Tuesday, April 18, 2017
"Crucified" Sermon: John 18:1-19:42
April 14, 2017, Second Reformed Church
After Jesus prays in the Upper Room, Jesus and the Eleven go to the Garden of Gethsemane, and there Jesus prays for Himself, anguishing over the torment He would endure in His physical body.
Then Judas arrives with the high priests and the scribes and Roman soldiers. Briefly the Eleven think to fight to prevent Jesus from being taken – they still didn’t really understand what has to happen – but Jesus rebukes them and reminds them that this must happen.
Overnight, Jesus stands trial before the Sanhedrin – the Jewish high council – and they condemn Him as a blasphemer – because Jesus says that He is God.
The Jews bring Jesus to the Roman Governor, Pontius Pilate, and ask him to punish Jesus as an evildoer, and Pilate tells them to do it themselves. Legally, under Roman rule, the Jews were not allowed to carry out capital punishment – though they did.
Pilate questions Jesus and concludes that He is innocent, but the Jews demand that Jesus be crucified.
So Pilate offers to free one prisoner, and they ask for Barabbas.
So Pilate flogs Jesus – he has Him whipped with a whip embedded with sharp stones and metal, so it will rip open the flesh of His body – and then Pilate says that Jesus is innocent, but the Jews demand that Jesus be crucified.
Pilate continues to seek a way to set Jesus free, but the Jews threaten to tell Caesar that Pilate is a traitor to the Roman government, so Pilate washes his hands and turns Jesus over to be crucified.
And Jesus is crucified: He is stripped and made to lay down on the cross. Spikes are impaled through His wrists and ankles, and the cross is lifted up and dropped into a hole to keep it aright.
Jesus speaks from the cross several times and then dies.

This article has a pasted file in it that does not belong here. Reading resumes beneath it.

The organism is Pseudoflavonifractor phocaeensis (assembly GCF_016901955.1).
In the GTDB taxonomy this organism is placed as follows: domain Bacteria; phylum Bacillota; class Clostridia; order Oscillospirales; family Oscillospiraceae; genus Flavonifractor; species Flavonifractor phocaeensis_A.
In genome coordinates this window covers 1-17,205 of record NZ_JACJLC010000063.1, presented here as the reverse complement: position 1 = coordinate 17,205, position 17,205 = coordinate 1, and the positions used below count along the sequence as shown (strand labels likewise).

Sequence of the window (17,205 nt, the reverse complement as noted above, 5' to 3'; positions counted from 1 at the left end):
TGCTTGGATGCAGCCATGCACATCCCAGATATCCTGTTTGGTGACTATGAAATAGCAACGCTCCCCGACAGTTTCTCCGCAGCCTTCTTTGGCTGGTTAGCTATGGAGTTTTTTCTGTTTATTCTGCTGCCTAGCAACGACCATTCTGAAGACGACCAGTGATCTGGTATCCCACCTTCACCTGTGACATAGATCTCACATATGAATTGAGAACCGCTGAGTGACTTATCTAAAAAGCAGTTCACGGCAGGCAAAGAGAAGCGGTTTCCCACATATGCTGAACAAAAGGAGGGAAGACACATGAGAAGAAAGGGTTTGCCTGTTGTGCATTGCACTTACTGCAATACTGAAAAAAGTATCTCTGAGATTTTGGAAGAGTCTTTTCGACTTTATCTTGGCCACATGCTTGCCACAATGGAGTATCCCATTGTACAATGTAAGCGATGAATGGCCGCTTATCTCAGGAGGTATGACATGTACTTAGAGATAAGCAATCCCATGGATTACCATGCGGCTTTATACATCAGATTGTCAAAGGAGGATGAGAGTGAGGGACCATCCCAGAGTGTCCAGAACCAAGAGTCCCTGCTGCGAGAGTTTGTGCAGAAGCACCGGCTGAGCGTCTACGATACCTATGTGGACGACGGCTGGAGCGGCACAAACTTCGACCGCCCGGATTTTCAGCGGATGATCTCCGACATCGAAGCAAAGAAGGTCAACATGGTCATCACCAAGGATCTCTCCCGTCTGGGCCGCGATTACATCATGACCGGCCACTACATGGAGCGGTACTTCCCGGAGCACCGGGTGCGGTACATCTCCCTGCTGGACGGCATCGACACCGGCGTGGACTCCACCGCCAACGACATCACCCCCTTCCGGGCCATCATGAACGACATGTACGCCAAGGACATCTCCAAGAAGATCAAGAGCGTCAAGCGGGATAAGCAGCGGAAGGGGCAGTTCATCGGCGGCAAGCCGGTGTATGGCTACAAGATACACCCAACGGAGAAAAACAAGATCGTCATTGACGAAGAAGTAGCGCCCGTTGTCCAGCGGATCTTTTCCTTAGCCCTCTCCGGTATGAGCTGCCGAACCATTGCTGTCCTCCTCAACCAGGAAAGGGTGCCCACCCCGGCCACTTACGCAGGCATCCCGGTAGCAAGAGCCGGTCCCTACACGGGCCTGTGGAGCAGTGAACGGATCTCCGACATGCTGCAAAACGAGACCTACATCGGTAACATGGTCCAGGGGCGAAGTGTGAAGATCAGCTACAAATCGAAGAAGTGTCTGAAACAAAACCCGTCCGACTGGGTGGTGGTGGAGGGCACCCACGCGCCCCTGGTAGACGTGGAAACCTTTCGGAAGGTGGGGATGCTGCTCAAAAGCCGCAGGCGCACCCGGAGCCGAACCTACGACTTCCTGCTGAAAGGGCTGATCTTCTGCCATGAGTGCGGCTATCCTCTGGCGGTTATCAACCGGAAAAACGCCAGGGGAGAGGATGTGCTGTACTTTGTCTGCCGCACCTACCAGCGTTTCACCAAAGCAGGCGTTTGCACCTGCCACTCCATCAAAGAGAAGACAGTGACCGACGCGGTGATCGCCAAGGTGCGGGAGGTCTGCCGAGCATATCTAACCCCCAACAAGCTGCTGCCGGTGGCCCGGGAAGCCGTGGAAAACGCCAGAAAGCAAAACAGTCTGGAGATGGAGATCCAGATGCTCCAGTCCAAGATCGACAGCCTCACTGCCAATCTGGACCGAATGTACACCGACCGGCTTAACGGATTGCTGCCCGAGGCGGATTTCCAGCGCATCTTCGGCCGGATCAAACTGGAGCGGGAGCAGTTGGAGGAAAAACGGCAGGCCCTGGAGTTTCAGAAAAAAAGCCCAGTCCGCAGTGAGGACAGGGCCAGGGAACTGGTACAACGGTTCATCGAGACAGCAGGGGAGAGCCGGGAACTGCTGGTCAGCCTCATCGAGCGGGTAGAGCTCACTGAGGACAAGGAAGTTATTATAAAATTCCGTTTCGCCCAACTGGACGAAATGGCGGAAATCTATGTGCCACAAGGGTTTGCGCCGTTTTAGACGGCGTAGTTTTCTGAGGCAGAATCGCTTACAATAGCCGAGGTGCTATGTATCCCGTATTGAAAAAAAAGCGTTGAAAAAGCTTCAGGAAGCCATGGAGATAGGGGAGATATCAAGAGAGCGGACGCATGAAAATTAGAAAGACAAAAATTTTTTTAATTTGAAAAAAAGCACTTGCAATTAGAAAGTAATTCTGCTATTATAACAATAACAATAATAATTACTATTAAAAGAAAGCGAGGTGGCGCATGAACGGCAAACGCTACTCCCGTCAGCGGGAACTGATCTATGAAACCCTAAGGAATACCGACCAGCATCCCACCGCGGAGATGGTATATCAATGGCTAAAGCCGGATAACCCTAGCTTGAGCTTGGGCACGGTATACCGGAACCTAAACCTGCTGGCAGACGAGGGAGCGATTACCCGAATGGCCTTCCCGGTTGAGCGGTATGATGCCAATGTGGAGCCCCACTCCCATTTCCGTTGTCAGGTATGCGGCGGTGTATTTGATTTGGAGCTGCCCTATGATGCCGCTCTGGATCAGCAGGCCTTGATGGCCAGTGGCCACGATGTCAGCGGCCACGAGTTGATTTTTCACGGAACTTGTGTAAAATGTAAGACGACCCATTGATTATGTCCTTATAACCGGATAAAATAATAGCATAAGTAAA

The Jews become concerned that the crucified men will profane the Sabbath day by hanging on the cross, so they tell the Roman guards to break the legs of the crucified so they will die more quickly – in crucifixion, death is usually by suffocation – but Jesus was already death – the guard even thrusts a spear up through Jesus’ chest to make sure He was dead. The Romans were good at making sure someone was dead.
Then Jesus’ followers ask for His body, and they enclose Him in the garden tomb belonging to Joseph of Aramethea.
This is a summary of what happened that first Good Friday.
The question for us to consider this evening is, “Why was Jesus crucified rather than killed in another way?”
Our first reaction may be to say, “Well, you said the Jews weren’t supposed to enact capital punishment, and the common Roman way of capital punishment was crucifixion, so, that’s why.”
But we have a problem: according to the Gospels, the Jews attempted to kill Jesus by stoning Him and they also attempted to kill Him by pushing Him off of a cliff. The Jews had tried to kill Jesus before by their own hands.
So why did they turn to the Romans and, specifically, crucifixion?
Again, we might say, “Well, legally, it should be the Romans who enact capital punishment, so that’s why it was crucifixion.”
Yes, but might there be another reason?
In the Heidelberg Catechism we read:
“Q 39. Does it have a special meaning that Christ was crucified and did not die in a different way?
“A. Yes. Thereby I am assured that he took upon himself the curse which lay on me, for a crucified one was cursed by God.”
All mere human beings since Adam and Eve are born “under the curse” – God cursed Adam and Eve and the serpent – and God keeps His promise that anyone who sins must die until their penalty is paid.
Paul writes, “For the wages of sin is death,” (Romans 6:23a, ESV).
God is holy and just, so the debt for all sin must be paid – it is owed to God. And since God is the greatest Being in existence, sin against Him requires the greatest penalty in all of existence.
God says this about anyone who commits idolatry:
“The LORD will not be willing to forgive him, but rather the anger of the LORD and his jealousy will smoke against that man, and the curses written in this book will settle upon him, and the LORD will blot out his name from under heaven. And the LORD will single him out from all the tribes of Israel for calamity, in accordance with all the curses of the covenant written in this Book of the Law. (Deuteronomy 29:20-21, ESV).